Americans both earned less and spent less last month, with spending and income estimates coming below consensus.
The Commerce Department reported Friday that Americans' income fell slightly, by less than 0.1 percent, and that their income after taxes fell by 0.1 percent in April. And with lower income, consumers also kept their wallets closed, with spending dropping 0.2 percent from March to April.
The new data temper positive economic news from earlier this week, when the Conference Board reported a strong boost in consumer confidence.
Still, lower spending may not come as bad news to everyone. With the Fed stimulating the economy in response to consistently shaky economic data, the stock market in some ways benefits from bad news.
"You might be at the point now where bad news is good news," says John Canally, economist at LPL Financial. He says investors may now be thinking that "the data's bad, so therefore the Fed's not going to taper" off of its $85 billion monthly bond buys. The purchases are the third round of quantitative easing, or "QE3" for short.
When the Fed buys bonds, it sends yields on those investments downward, sending investors to higher yield assets such as stocks. This is one key reason why the stock market has broken records even amid a remarkably slow recovery.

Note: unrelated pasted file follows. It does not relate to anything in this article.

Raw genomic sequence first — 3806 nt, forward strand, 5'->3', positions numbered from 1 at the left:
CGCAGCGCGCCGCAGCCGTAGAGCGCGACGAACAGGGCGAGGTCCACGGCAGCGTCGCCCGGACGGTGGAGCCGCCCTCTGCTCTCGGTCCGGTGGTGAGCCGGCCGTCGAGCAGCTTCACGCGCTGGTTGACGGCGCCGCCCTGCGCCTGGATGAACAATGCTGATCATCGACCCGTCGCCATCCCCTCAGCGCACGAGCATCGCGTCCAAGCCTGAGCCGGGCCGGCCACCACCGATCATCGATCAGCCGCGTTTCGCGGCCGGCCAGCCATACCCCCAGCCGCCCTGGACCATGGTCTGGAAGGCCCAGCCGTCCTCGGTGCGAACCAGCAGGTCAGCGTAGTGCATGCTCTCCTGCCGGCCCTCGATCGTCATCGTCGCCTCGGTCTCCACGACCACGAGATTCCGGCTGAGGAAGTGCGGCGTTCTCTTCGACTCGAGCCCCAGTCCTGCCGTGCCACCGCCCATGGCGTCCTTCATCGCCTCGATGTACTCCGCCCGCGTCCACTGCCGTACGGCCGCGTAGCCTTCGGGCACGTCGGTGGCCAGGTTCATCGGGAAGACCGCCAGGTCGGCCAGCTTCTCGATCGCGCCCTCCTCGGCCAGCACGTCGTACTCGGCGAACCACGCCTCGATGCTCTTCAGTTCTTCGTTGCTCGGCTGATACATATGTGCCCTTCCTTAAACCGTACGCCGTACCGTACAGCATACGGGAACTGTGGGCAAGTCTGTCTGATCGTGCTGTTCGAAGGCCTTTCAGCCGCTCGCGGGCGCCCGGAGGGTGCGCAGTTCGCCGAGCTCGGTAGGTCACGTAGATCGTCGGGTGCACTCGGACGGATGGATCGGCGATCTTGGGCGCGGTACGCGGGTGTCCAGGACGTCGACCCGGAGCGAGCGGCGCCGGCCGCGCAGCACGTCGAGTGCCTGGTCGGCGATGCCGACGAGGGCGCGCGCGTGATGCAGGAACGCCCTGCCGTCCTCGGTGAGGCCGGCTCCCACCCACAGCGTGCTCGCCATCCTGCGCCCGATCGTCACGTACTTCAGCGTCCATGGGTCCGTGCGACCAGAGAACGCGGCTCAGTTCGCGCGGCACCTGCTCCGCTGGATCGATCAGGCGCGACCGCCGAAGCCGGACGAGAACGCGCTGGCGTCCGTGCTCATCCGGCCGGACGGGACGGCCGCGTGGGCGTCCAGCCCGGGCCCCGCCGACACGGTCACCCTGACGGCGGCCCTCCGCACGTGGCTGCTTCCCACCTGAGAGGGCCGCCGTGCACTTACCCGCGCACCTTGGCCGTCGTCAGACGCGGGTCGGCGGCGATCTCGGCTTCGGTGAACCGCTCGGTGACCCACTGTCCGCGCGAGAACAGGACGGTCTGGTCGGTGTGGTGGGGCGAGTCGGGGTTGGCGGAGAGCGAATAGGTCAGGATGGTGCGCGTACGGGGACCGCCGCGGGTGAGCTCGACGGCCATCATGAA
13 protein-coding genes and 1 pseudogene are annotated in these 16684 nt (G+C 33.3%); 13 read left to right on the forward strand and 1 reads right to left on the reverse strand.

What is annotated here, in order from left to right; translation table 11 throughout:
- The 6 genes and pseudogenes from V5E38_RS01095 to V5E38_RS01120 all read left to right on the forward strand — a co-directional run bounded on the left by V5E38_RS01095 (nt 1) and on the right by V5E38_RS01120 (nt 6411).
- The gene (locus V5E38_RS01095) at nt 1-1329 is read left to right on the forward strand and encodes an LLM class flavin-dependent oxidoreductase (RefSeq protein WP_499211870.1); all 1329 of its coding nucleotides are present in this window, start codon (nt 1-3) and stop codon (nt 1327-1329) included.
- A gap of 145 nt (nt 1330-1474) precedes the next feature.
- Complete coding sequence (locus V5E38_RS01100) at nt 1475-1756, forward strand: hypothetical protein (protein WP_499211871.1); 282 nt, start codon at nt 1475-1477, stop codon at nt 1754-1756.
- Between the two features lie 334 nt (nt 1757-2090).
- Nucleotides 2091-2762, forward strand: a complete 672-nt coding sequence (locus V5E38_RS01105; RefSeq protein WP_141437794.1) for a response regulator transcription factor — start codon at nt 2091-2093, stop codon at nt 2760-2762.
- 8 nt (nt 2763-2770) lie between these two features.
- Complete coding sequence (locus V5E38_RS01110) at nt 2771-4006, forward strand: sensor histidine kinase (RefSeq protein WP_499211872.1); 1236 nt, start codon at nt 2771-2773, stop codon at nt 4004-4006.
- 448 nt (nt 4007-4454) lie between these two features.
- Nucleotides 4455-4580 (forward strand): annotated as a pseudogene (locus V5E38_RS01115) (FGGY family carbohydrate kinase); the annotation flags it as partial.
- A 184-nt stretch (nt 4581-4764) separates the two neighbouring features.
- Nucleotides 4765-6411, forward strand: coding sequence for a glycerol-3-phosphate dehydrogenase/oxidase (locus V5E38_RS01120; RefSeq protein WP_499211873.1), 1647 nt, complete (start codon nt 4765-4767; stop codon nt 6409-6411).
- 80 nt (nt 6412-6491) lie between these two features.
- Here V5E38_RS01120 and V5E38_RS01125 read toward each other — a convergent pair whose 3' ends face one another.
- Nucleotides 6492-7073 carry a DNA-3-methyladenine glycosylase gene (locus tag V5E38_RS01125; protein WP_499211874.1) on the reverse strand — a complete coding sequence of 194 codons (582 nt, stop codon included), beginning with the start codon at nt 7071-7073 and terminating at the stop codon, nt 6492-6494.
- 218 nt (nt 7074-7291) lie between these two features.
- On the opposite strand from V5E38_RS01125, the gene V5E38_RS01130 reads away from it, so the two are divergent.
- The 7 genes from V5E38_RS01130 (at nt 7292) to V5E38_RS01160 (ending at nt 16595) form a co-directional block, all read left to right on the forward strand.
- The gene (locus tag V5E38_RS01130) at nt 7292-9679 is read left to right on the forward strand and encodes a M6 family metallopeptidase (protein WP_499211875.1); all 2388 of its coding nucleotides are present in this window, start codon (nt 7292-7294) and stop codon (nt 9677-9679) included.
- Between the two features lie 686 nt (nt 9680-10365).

After the unexpectedly weak March jobs report, for example, some investment advisers reported that they advised clients to stay in stocks, as the market would continue to be buoyed by accommodative Fed policy.
The market still does rejoice at good news and worry at bad news; this week's strong consumer confidence reading helped send the Dow Jones Industrial Average shooting upward on Wednesday, and the Dow posted a moderate drop of around 60 points after its Friday open.
Over the long run, wages will have to improve in order for the economy to have a sustainable recovery.
"The economy is growing, business profits and balance sheets are strong and stock prices are soaring yet labor payments are being held down," said Joel Naroff, president and chief economist at Naroff Economic Advisors, in a commentary on Friday's numbers. "How anyone expects strong domestic growth without strong consumption is beyond me."
Still, there is plenty of reason why markets will recover strongly from any Friday losses. Buried in today's data is one nugget that should reassure investors that the Fed isn't pulling back on its bond buys anytime soon: Personal consumption expenditures inflation, the Fed's preferred measure of price changes, grew only by 0.7 percent over the last year, with core PCE inflation growing by only 1.1 percent.
The Fed has a target for inflation at around 2 percent. Soft consumer spending data, plus room for more money printing, may mean that the Fed will be more apt to keep the easy money going for a few more months.